Mark Story

Mark Story: 2012 champs have stiff competition for 'best UK team ever'

Walter McCarty and the rest of the 1996 Untouchables walked off champs in East Rutherford, N.J., after beating Syracuse.
Walter McCarty and the rest of the 1996 Untouchables walked off champs in East Rutherford, N.J., after beating Syracuse.

An NCAA men's basketball championship should produce rampant giddiness. Even at Kentucky, with all the resources and emphasis the school puts on men's hoops, there have been only four NCAA crowns since 1958.

Kentucky's 2012 NCAA champs were an appealing crew. As John Calipari has pointed out, there are "teach your children" lessons that can be drawn from the way a team packed with individual stars sublimated personal goals for the greater good of the team.

With the entire Kentucky starting five turning pro before any reached their junior year, many of the top Cats did not wear the UK uniform for long — but they did wear it well.

Yet in the justified euphoria since Kentucky cut down the NCAA's nets for the eighth time in school history, I've been a little surprised by the number of people who want to anoint the 2011-12 Cats as the greatest team in school history.

As a former Louisville football coach is wont to say, not so fast, my friends. Has the present so crowded out even the recent past that people have forgotten how good Kentucky's 1996 NCAA championship team was?

Now, there are some similarities between Rick Pitino's one UK championship team and Calipari's one (so far).

Both teams were considered the most talented in the country in their respective seasons.

Both lost only two games, and one of those for each came in the finals of the SEC Tournament.

However, the two teams that beat Pitino's 1996 champions, Massachusetts and Mississippi State, were better than the two teams that beat the 2012 Cats. Both UMass and MSU went on to make the 1996 Final Four.

The two teams that defeated the 2012 Cats were a good-not-great Indiana (which lost to UK in a rematch in the NCAA tourney round of 16) and a talented but underachieving Vanderbilt (lost in the round of 32).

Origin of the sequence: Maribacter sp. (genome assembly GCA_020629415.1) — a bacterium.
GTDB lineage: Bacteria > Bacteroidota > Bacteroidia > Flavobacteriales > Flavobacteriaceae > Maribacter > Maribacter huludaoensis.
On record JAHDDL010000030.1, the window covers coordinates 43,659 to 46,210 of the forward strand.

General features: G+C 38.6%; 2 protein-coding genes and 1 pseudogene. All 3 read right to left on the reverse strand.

It is partly a function of tempo, but the '96 Wildcats had far fewer close calls. In the 34 wins amassed by Kentucky in 1996, only four teams played UK closer than 10 points. The 2012 Cats won 11 games that were decided in single digits.

If there could be a head-to-head matchup between 1996 and 2012 UK champions, Anthony Davis from the '12s would be the most physically talented player on the floor and Michael Kidd-Gilchrist might be second.

But the '96 team would overwhelm the current Cats with experience and depth of talent.

This year's UK champions started two sophomores (Terrence Jones and Doron Lamb) and three true freshmen (Davis, MKG and Marquis Teague) with senior Darius Miller as sixth man.

The 1996 Cats had experienced talent, starting two seniors (Tony Delk and Walter McCarty), a fourth-year junior (Ohio State transfer Derek Anderson), another junior (Anthony Epps) and a sophomore (Antoine Walker).

Yet what made the 1996 Kentucky Wildcats one of college basketball's all-time great teams was a remarkable level of talent up and down the roster.

In the 1996 Final Four showdown with No. 1 U-Mass, UK star Delk cramped and had to leave a tense game at crunch time. Junior Jeff Sheppard, a starter the season before, took his place and scored seven points in the final six minutes.

When Kentucky was struggling to score against Syracuse in the 1996 national finals, true freshman forward Ron Mercer — one of the most recruited high school players in the country in 1995 — came off the bench and rifled in 20 points.

So deep was that '96 team, that many of that squad's reserves — Sheppard, Wayne Turner, Allen Edwards, Nazr Mohammed, Cameron Mills — came back two years later and were the nucleus of a team that won the national title in 1998.

So as impressive as it is that the top six players on the 2012 Kentucky team are likely to be chosen in the 2012 NBA Draft — maybe all in the first round — there were six players on the '96 team that ultimately went in the first round of NBA Drafts (a seventh eventual first-round pick, Scott Padgett, was sitting out academically ineligible in 1995-96).

Overall, nine players on the 1996 Cats (not counting Padgett) played in the NBA.

Bottom line: Experienced talent, and lots of it, trumps youthful talent.

So if, through time travel, Kentucky's 2012 champions could face UK's 1996 NCAA Tournament winners, it would not be a hard game to handicap.

The '96 Cats would smoke the present champs.

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